Qi (pronounced chee) is the vital force that is the source of all life. It is the basis of
Chinese Medicine and is what gives us life and provides animation. When qi flows smoothly
through the meridians of the body, like a gentle breeze through the tree tops, we feel healthy
and alive. When qi is stagnant, similar to a dam blocking the flow of a river, it disrupts the flow
of energy and circulation to the downstream tissues. Alternately, when there is not enough qi,
akin to a dried-up riverbed, there is not enough energy and blood flow to nourish the
downstream tissues. Both situations – stagnant qi and deficient qi – can lead to you feeling
tired and fatigued.
How can you boost your qi to increase your overall vitality and well-being?
In Chinese Medicine, there are 3 sources of qi -
Lung qi or qing (“ching”) qi is the source of energy that we receive through breath. As you take
deep breaths filling the lungs with air, you take in oxygen. The oxygen is transported via the
bloodstream to the cells where it is utilized to break down food in order to get the energy you
need to survive. Increasing the capacity of your lungs and exercising your lungs daily is essential
to boosting your qing qi. Here are a few suggestions to maximize your lung qi -
Digestive qi or gu (“goo”) qi is the energy that comes from the food and drink that we consume.
Digestive qi relies on the health and strength of our digestive organs and meridians such as the
stomach, pancreas, liver and small intestine. Gu qi is dependent on the healthy functioning of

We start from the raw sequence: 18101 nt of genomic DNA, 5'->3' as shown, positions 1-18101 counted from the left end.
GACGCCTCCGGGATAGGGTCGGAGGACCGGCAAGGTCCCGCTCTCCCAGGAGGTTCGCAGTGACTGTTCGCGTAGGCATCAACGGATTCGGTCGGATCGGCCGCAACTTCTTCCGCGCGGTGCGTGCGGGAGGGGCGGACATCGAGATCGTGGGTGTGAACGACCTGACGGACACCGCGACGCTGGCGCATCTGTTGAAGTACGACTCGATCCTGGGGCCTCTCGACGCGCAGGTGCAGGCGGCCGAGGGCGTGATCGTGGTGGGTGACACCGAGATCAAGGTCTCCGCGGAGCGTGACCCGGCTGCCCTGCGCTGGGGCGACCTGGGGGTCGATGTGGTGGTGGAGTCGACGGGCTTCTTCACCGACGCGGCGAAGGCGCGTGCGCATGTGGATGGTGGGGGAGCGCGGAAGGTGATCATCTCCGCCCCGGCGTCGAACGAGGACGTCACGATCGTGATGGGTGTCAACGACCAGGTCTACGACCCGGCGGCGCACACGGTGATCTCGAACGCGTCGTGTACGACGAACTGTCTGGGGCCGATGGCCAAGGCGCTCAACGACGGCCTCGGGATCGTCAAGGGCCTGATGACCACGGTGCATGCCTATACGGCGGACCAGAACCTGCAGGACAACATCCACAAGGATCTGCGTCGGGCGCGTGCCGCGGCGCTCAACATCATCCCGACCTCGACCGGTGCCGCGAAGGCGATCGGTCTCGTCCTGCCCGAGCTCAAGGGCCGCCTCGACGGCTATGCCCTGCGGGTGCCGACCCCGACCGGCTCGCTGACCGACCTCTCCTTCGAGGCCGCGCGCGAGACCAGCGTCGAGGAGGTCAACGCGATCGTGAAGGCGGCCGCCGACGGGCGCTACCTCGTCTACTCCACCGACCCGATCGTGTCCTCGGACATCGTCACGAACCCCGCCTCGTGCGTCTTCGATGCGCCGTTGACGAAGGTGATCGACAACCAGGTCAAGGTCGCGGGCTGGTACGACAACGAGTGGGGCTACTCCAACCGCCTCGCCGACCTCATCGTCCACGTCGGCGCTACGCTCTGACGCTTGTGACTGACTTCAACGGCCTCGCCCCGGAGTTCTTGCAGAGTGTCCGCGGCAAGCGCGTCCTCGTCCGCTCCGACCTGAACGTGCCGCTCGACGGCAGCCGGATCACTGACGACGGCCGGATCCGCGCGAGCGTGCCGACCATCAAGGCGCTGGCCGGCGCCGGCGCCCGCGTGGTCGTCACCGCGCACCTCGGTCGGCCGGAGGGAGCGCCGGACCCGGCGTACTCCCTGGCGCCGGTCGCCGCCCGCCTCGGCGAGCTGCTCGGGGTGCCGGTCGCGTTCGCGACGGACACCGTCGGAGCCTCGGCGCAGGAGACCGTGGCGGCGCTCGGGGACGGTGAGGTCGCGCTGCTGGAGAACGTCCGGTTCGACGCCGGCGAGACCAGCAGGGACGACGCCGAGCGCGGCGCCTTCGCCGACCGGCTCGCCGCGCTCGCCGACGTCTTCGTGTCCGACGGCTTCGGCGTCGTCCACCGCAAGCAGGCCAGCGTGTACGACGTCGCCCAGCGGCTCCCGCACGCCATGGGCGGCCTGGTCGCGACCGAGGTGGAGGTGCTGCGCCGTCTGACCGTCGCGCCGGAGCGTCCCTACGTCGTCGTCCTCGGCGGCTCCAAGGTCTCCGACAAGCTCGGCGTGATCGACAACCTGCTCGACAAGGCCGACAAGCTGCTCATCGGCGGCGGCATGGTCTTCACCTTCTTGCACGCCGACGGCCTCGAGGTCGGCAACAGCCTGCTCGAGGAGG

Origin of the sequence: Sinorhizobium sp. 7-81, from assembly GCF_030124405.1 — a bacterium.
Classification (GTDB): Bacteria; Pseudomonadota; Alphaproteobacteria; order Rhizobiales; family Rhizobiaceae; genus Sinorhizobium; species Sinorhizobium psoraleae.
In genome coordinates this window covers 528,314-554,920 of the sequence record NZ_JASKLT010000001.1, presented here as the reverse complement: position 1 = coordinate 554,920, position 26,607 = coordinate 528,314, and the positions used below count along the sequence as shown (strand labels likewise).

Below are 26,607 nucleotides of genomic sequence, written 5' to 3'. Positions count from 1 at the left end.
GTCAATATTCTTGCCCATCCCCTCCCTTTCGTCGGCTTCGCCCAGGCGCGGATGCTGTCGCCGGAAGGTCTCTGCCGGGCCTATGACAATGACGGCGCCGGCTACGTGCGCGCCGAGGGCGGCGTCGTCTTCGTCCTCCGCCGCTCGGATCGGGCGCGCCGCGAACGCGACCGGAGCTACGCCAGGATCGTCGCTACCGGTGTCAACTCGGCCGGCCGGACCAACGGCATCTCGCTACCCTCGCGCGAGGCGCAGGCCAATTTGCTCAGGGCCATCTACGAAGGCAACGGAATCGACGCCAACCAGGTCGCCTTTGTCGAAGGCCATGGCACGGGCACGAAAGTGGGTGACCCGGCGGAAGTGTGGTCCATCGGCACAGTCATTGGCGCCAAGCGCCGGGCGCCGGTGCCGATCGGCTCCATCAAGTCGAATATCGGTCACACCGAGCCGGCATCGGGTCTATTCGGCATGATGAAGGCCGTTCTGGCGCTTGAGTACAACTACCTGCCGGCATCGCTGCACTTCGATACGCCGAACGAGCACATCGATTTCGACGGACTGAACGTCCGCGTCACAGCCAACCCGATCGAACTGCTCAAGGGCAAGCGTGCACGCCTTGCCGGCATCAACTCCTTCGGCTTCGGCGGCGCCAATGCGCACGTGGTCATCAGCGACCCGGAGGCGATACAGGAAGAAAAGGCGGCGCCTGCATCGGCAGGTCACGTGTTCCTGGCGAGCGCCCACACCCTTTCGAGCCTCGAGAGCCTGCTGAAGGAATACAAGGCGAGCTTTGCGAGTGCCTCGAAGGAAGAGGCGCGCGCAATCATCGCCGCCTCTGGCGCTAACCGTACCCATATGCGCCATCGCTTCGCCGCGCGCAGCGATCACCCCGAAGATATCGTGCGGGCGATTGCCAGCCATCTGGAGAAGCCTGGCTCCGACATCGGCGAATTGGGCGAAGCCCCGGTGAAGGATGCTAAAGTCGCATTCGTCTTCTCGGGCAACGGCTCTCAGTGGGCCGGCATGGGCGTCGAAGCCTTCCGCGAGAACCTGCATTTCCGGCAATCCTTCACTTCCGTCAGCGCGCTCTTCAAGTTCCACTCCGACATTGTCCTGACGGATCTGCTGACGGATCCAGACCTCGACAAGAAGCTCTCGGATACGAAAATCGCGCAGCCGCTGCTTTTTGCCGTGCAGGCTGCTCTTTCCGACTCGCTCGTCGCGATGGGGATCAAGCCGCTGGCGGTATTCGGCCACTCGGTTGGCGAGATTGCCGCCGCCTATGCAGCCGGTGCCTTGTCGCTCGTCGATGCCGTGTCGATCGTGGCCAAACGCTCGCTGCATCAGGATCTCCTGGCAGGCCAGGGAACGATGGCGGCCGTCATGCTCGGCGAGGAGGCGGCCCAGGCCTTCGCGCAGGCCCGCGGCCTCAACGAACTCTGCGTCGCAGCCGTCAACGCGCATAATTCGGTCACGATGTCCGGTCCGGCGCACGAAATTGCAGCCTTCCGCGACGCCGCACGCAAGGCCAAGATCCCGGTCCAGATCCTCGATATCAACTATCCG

these organs to break down the food that we eat and readily assimilate the nutrients. It is these
nutrients that provide the building blocks for the activities and daily functioning of our cells. To
strengthen your digestive qi –
Essence qi or jing qi is the reserve of energy and essence held in the kidneys. The kidneys are
considered very important organs in Chinese medicine. They are shaped like kidney beans, each
one about 10-15 cm long, and are located on either side of the spine deep in the abdomen. We
are born with jing qi, receiving this essense from our parents. We have a finite amount of jing
qi. To protect and preserve your jing qi follow these simple tips –
Daily exercise, deep breathing, eating a healthy diet, eating throughout the day, maintaining a
balanced lifestyle, reducing stress and getting a good amount of sleep are all ways to boost
your qi. Try incorporating one of these suggestions for 21 days and see if you feel more alive
Acupuncture is a great additional resource to maximizing your energy as it tonifies lung qi,
boosts digestive qi and nourishes kidney qi.